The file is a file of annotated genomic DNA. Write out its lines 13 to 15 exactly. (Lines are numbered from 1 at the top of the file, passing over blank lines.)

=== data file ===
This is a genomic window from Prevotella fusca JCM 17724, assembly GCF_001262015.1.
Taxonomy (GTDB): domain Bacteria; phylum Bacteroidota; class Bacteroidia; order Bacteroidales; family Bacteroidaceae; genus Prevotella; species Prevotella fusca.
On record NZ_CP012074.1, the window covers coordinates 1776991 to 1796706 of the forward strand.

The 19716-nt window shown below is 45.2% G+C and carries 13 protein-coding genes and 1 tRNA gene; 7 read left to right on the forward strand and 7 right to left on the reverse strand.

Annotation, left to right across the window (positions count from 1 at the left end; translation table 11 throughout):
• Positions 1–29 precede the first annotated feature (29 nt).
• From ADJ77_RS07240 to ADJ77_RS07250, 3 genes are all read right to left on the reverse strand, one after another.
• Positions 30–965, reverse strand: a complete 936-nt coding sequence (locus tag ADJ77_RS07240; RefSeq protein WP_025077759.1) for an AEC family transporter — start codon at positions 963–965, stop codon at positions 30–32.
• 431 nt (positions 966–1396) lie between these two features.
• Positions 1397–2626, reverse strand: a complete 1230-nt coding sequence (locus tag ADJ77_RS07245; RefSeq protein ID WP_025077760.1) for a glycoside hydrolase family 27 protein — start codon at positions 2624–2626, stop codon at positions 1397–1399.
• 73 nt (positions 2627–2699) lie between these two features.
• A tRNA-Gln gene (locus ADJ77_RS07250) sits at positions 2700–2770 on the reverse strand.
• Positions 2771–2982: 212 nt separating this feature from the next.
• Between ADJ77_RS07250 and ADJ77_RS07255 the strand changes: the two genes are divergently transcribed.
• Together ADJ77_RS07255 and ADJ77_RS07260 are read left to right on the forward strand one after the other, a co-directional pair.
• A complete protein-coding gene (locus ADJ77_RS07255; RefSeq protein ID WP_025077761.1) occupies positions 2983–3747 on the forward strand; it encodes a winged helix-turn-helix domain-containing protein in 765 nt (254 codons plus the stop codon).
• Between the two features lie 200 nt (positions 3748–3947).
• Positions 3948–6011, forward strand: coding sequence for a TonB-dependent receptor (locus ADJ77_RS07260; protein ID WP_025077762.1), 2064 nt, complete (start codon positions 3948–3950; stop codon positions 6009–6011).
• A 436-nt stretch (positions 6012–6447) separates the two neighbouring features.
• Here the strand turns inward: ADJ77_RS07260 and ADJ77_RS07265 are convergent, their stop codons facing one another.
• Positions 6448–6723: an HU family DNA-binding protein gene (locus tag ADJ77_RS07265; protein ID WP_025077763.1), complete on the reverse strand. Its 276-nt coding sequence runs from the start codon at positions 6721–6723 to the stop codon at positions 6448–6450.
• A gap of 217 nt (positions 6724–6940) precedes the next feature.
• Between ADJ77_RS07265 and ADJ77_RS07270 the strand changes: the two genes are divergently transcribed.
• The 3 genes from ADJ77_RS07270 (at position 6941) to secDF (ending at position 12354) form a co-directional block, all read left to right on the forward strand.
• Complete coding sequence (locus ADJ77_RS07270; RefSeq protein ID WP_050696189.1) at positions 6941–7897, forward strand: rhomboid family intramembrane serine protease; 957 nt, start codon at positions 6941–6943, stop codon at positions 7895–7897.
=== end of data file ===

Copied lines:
• Positions 2771–2982: 212 nt separating this feature from the next.
• Between ADJ77_RS07250 and ADJ77_RS07255 the strand changes: the two genes are divergently transcribed.
• Together ADJ77_RS07255 and ADJ77_RS07260 are read left to right on the forward strand one after the other, a co-directional pair.